Carbon tax hikes, carbon capture key to Canada's new climate plan

Five years after Canada signed on to the Paris Agreement to reduce greenhouse gas emissions, a new federal climate plan has, for the first time, put those goals within reach.

“This is a good day for our planet. It’s a good day for Canadians,” Prime Minister Justin Trudeau said Friday in Ottawa.

The Liberal government’s blueprint involves roughly $15 billion in spending on projects across sectors, from transit to agriculture. The plan, titled “A Healthy Environment and a Healthy Economy,” also involves substantially increasing the price on carbon.

Previously, the Liberal government had announced plans to raise the carbon tax to $50 per tonne by 2022.

Now, by 2030, Canadians are looking at potentially living with a $170/t carbon tax.

Trudeau explained while this is the Liberal plan, Canadians will have a chance to decide whether this is the path they want to take in elections before the price increase comes to fruition.

Prior to the announcement, Canada was far off-track to reach the targets pledged in the Paris Agreement: to lower emissions by 30 per cent over 2005 levels by 2030.

In 2005, the country emitted 730 megatonnes of carbon dioxide equivalent into the atmosphere, according to the national inventory report.

In 2018, the latest year of data available, Canada emitted 729.5 mt of carbon dioxide equivalent.

Climate Action Tracker, an independent international analysis project, considers countries’ actions against their emissions pledges. CAT’s best-case scenario for Canada was a 15 per cent reduction in emissions to 2030.

Ian Mauro, executive director of the Prairie Climate Centre at the University of Winnipeg, says the ambitious shift is welcome.

He pointed to an Intergovernmental Panel on Climate Change report released in 2018 that showed limiting global warming to 1.5 C would avoid many of the catastrophes predicted should the number reach 2 C.

“They’ve realized in the years since (the) Paris (Agreement) was signed that we actually have to have a much more ambitious plan than even what the Paris accord says. So global governments are trying to recalibrate, and I think this is our federal government recalibrating to the newest science,” Mauro said Friday.

The pledges made by individual countries in the Paris Agreement to date are estimated to only constrain warming to 2.7 C this century. The international goal is to limit warming to well-below 2 C.

Last week, the United Nations Environment Programme released its annual production gap report, which concluded Canada is one of seven nations with plans to continue the expansion of the oil and gas sector outside of what aligns with the country’s (and world’s) emissions goals.

The new Liberal plan relies on two key measures to reduce emissions from the sector, which accounts for approximately a quarter of Canada’s emissions.

First, the increasing price on carbon. Second, investments in technologies to capture carbon and reduce the emissions generated through the production process.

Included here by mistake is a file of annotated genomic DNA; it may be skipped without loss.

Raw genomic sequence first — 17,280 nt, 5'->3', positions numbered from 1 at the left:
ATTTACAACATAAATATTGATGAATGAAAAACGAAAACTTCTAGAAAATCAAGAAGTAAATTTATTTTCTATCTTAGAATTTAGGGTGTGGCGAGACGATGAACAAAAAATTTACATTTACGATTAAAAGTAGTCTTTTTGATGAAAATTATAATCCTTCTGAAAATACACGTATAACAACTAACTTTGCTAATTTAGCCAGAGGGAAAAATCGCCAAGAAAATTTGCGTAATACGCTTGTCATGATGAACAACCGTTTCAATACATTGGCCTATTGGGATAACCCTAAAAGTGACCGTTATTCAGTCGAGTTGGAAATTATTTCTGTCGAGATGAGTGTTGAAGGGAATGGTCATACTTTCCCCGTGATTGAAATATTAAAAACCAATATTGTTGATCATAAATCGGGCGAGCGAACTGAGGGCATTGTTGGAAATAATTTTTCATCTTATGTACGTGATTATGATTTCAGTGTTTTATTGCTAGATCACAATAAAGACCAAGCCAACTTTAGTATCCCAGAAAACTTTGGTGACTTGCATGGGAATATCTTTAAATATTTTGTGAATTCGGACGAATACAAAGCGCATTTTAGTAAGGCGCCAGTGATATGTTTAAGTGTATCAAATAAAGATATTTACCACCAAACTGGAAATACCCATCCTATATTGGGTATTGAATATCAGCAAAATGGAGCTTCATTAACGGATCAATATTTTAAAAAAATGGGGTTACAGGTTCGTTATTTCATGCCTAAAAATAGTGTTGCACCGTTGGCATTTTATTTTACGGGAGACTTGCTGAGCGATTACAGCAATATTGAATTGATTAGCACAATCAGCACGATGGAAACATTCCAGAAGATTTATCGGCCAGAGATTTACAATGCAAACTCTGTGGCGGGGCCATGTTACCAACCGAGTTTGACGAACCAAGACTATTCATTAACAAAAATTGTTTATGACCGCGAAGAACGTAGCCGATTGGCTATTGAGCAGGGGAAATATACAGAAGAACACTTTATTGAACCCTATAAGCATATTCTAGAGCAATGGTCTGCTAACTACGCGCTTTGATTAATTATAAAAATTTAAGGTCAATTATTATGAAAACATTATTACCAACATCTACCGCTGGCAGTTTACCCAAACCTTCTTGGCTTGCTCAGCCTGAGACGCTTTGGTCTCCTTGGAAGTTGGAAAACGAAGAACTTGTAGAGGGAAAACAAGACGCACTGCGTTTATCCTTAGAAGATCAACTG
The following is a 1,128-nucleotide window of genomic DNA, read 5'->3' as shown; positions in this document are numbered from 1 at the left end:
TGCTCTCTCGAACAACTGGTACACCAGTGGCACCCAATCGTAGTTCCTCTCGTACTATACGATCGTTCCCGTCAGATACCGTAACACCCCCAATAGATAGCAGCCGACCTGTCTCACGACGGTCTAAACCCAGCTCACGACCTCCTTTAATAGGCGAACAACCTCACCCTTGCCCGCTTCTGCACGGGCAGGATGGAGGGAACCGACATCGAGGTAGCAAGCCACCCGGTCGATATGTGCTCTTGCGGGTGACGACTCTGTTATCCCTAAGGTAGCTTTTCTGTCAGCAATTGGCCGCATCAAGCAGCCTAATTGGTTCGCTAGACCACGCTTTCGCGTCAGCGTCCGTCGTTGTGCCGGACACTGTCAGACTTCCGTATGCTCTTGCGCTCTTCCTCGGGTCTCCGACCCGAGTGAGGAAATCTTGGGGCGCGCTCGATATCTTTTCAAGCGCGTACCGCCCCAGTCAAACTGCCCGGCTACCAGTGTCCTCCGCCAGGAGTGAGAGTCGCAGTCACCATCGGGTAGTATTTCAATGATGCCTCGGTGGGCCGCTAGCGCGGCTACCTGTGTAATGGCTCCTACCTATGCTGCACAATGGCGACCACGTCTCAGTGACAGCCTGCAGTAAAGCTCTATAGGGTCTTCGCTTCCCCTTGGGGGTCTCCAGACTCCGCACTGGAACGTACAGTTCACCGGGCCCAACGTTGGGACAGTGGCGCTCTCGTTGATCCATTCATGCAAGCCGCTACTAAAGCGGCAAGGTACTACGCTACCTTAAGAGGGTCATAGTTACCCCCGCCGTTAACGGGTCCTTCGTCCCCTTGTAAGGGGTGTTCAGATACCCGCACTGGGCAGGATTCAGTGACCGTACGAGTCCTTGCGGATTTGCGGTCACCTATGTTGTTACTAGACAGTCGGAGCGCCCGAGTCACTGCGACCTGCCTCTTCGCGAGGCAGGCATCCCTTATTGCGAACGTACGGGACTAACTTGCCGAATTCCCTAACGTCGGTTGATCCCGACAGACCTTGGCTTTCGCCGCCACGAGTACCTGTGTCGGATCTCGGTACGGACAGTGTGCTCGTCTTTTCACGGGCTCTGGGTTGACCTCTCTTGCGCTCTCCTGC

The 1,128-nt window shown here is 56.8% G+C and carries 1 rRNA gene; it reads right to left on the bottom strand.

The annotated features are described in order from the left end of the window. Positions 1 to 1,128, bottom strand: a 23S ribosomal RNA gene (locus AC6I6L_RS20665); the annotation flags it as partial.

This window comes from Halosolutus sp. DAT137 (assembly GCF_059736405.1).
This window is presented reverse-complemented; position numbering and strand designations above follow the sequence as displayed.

“Now we are pointing to the road ahead, for the next 15 years, saying companies need to make sure that they are making the investments to seize on those low-cost opportunities to reduce their methane emissions. But in addition to that, the price on pollution will have a positive effect on these companies’ decisions in terms of making investments in innovation that help them reduce their emissions,” said Isabelle Turcotte, director of federal policy at the Pembina Institute, a Canadian energy think tank.

The plan is likely to cause a great deal of tension between the provinces and Ottawa, particularly in Alberta.

Alberta Environment Minister Jason Nixon called the proposed increase in the carbon tax an attack on provincial jurisdiction, but also said Alberta would offer input as legislation is developed. He also applauded the decision to invest in the technological approach to try lowering emissions in the oil and gas sector.

Manitoba also adopted a fighting stance.

“The federal government’s high carbon tax plan will penalize Manitobans for having invested billions of dollars in clean hydro-electricity. We will continue to pursue our made-in-Manitoba climate and green plan with a low, flat carbon price — not a high and rising carbon tax,” Conservation and Climate Minister Sarah Guillemard said in a statement.

Overall, Turcotte said she is confident, if the plan is implemented as written, Canada could attain at least the 31 per cent drop in emissions it projects.

In a technical briefing Friday, federal officials said the increase in the carbon tax of $50/t in 2022 and $170/t in 2030 would equate to roughly $0.27 per litre more at the gas pump.

The Supreme Court of Canada has yet to make a decision on the case before it brought by some of the provinces as to whether the carbon tax is constitutional. However, federal officials said there is no plan B — the government is confident in the constitutionality of federally mandated carbon pricing.

Investments in the plan will be made in green urban infrastructure such as electric buses. There will also be a return to incentives to retrofit homes, commercial and government buildings to achieve maximum energy efficiency.

Mauro said he thinks the timing of the announcement is politically risky, but necessary to take advantage of COVID-19 pandemic stimulus spending.

“I think it’s a lot for Canadians to take on. We’ve got a public health crisis, we’ve got to deal with the climate crisis, and it’s asking a lot of Canadians, to grapple with the challenges,” he said. “But we have to be having these complex conversations about the multiple risks and stressors facing society.”

This article appeared on the Yahoo News website at https://ca.news.yahoo.com/carbon-tax-hikes-carbon-capture-030630475.html


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